A number of horsecar and cable car lines were constructed in Oakland during the latter half of the 19th century. The first electric streetcar set out from Oakland to Berkeley in 1891, and other lines were converted and added over the course of the 1890s. The various streetcar companies operating in Oakland were acquired by Francis “Borax” Smith and consolidated into what eventually became known as the Key System, the predecessor of today’s publicly owned AC Transit. In addition to its system of streetcars in the East Bay, the Key System also operated commuter trains to its own pier and ferry boats to San Francisco, in competition with the Southern Pacific. Upon completion of the Bay Bridge, both companies ran their commuter trains on the south side of the lower deck, directly to San Francisco. The Key System in its earliest years was actually in part a real estate venture, with the transit part serving to help open up new tracts for buyers. The Key System’s investors (incorporated as the “Realty Syndicate”) also established two large hotels in Oakland, one of which survives as the Claremont Resort. The other, which burned down in the early 1930s, was the Key Route Inn, at what is now West Grand and Broadway. From 1904 to 1929, the Realty Syndicate also operated a major amusement park in north Oakland called Idora Park.

Incorporation/Early Government

All of the area that now includes Oakland was part of a land grant from Spain to Don Antonio Maria Peralta in 1820. According to the Chinatown and Central District Neighborhood Profile (Oakland Citizens Committee for Urban Renewal, 1988, available in Oakland History Room):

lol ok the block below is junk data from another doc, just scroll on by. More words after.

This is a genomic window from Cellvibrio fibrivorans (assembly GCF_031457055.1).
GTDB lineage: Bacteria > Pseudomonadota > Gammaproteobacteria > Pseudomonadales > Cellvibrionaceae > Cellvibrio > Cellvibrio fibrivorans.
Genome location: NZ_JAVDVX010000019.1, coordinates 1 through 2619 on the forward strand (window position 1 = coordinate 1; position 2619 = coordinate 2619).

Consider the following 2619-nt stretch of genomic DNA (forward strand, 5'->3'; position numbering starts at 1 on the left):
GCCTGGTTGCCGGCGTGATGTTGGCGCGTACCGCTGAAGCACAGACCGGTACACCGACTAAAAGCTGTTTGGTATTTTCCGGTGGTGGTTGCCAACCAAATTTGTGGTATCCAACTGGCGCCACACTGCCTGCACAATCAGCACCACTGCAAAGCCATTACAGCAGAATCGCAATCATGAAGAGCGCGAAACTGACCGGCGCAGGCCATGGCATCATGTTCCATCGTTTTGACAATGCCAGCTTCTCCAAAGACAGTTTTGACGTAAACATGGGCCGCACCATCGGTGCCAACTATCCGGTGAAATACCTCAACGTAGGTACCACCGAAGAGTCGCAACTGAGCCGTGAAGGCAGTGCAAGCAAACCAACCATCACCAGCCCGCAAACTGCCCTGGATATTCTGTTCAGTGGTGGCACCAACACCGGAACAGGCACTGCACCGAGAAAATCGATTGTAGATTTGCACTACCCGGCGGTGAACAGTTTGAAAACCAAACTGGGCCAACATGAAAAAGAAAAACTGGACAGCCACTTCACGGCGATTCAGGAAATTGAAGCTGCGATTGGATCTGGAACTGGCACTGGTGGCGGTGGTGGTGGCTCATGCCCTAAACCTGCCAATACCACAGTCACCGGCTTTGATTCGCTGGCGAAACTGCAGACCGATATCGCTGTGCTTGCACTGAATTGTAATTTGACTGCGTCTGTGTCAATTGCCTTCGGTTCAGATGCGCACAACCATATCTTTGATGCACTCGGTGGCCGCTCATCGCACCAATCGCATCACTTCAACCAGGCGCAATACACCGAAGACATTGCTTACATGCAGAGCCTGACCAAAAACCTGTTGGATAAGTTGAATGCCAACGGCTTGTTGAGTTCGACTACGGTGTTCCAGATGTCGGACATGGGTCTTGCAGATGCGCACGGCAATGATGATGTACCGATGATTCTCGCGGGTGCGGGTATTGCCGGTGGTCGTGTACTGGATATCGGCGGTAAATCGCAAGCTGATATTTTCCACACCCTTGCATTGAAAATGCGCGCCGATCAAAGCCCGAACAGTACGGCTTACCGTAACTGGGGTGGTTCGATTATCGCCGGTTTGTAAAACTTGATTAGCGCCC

”During the gold rush, Edson Adams (an unsuccessful prospector), laid claim to 160 acres on either side of Broadway. His partners, Horace Carpentier and Andrew Moon, claimed adjacent Parcels. They consolidated their claims, surveyed the land, laid out and incorporated the Town of Oakland, and sold subdivisions before Peralta took legal action to challenge the claims. Peralta’s challenge was upheld in the US Supreme Court, but impoverished by attorney’s fees, he sold most of his land at a low price.

Development began around the foot of Broadway as a center for shipping products such as redwood and cattle to San Francisco. Broadway ran to the mouth of what was then called San Antonio Creek (now the Oakland Estuary) and provided a natural harbor.”




During World War II, the East Bay Area was home to many war-related industries. Among these were the Kaiser shipyards in nearby Richmond. The medical system devised for shipyard workers became the basis for the giant Kaiser Permanente HMO, which has a large medical center at MacArthur and Broadway, the first to be established by Kaiser. Oakland’s Moore Dry Dock Company expanded its shipbuilding capabilities and built over 100 ships.

Valued at $100 million in 1943, Oakland’s canning industry was its second-most-valuable war contribution after shipbuilding. Sited at both a major rail terminus and an important sea port, Oakland was a natural location for food processing plants, whose preserved products fed domestic, foreign, and military consumers. The largest canneries were in the Fruitvale District and included the Josiah Lusk Canning Company, the Oakland Preserving Company (which started the Del Monte brand), and the California Packing Company.

Prior to World War II, blacks constituted about 3% of Oakland’s population. Aside from restrictive covenants pertaining to some Oakland Hills properties (invalidated after 1948), Jim Crow Laws mandating racial segregation did not exist in Oakland, and relations between the races were mostly harmonious. What segregation did exist was voluntary; blacks could, and did, live in all parts of the city.